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OGRA proposes Rs7 cut in Pakistan’s petrol prices

SAMAA | - Posted: May 29, 2020 | Last Updated: 1 month ago
Posted: May 29, 2020 | Last Updated: 1 month ago
OGRA proposes Rs7 cut in Pakistan’s petrol prices

Photo: AFP

The Oil and Gas Regulatory Authority, which regulates prices for petroleum products in the country, has proposed a Rs7 cut in petrol prices for June.

The oil sector regulator has sent a summary to the government. If it is approved, the new petrol price will be Rs75.54. However, they proposed an increase of Rs5 per litre in the price of high speed diesel. Ogra also proposed to reduce the prices of kerosene oil by Rs11.88 and light diesel by Rs9.37.

Unlike other commodities whose prices are determined by the market forces of demand and supply, oil prices are regulated by the government. At the end of every month, Ogra proposes new rates for the next month in a summary sent to the government. 

However, the government may or may not revise prices as per the summary. For example, Ogra had recommended a cut of Rs20 for May, but the government reduced prices by Rs15 only.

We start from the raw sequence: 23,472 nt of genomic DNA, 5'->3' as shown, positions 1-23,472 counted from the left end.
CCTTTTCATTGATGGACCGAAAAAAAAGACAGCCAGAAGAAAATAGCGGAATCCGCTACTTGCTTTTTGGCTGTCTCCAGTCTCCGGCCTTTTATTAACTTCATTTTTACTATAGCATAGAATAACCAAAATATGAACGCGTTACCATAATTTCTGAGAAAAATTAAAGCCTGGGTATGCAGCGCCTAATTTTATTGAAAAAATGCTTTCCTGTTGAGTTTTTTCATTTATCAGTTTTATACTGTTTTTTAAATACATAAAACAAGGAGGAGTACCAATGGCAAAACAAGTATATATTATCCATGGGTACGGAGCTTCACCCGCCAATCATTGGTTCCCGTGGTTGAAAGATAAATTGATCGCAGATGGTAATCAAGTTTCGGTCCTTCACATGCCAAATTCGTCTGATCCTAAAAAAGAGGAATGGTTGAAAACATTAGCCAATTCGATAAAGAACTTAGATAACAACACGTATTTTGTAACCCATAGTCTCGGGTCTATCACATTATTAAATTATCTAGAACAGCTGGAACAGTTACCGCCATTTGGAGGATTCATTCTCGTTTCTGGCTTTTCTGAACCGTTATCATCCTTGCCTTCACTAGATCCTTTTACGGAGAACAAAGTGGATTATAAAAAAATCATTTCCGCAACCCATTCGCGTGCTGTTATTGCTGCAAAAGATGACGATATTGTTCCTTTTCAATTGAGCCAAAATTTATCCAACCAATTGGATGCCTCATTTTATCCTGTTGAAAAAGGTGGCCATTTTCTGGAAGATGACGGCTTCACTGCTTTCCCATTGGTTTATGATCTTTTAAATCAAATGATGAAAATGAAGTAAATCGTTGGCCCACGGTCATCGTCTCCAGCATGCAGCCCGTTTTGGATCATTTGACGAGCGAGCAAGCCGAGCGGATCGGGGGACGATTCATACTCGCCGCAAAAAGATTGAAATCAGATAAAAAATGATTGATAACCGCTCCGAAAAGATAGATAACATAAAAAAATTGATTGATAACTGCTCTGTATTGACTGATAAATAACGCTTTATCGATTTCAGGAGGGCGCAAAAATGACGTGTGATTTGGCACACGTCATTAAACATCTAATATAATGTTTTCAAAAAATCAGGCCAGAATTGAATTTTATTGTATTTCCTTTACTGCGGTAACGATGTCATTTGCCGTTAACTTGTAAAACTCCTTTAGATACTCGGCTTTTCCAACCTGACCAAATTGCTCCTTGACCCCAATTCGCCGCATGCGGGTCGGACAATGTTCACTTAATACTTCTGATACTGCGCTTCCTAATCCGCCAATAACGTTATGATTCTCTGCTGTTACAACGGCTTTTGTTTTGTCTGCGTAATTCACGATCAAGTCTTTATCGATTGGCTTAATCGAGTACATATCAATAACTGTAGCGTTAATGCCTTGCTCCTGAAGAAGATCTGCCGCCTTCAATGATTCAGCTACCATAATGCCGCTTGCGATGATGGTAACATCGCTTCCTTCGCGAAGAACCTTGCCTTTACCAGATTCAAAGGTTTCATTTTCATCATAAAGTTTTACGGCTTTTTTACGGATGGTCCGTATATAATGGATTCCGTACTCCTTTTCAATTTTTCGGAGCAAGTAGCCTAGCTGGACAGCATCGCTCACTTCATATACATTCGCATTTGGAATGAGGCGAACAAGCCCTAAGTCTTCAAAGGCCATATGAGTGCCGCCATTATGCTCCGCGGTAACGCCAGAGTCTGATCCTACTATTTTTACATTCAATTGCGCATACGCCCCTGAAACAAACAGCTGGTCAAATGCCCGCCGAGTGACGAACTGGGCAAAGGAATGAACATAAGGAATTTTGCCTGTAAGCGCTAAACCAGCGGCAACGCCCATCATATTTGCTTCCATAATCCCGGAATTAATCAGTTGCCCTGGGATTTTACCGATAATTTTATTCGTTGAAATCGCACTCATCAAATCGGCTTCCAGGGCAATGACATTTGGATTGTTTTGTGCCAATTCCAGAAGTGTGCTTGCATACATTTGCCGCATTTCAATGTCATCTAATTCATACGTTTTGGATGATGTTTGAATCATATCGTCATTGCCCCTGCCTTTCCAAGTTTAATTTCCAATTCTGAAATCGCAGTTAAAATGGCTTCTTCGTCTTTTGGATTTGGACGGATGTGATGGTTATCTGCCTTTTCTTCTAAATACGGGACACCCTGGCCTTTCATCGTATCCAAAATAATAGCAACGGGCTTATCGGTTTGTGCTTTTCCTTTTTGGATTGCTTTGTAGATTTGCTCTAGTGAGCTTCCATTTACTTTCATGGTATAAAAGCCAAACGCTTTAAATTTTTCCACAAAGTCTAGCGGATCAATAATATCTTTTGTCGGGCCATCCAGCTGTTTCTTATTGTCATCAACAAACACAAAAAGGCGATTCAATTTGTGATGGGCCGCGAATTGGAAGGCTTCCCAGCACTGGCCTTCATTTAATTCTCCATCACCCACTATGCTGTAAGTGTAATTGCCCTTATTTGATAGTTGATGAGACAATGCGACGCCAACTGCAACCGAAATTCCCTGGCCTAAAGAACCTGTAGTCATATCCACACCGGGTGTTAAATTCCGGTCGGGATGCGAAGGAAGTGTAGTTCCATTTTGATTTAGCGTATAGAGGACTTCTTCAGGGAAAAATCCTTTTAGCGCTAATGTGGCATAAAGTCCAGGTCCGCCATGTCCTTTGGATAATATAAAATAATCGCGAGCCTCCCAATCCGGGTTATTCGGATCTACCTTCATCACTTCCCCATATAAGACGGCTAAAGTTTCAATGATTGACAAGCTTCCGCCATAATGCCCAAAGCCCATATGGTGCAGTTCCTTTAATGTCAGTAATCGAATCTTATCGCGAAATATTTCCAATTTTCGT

The government cut local prices thrice since March 1, resulting in an overall drop of Rs35 per litre to Rs81.58 per litre (official rates). It was able to do so after international crude oil prices crashed. 

As more countries adopted social distancing and went into lockdown to contain the spread of the coronavirus, travel came to a grinding halt. This turned into a global demand suppression, which sent oil futures crashing. For example, American crude (WTI), which was trading above $60 a barrel in January, fell in the negative zone in April. Oil producers were literally selling oil while also giving money to buyers as they ran out of storage for new stocks or those in transit.

The government determines local prices based on past prices of international oil. That means it calculates prices by keeping in view the rates at which crude oil was imported by the country. That means the petrol you consume today was imported in its raw form weeks earlier.

International oil prices bounced back in May but still remain low.

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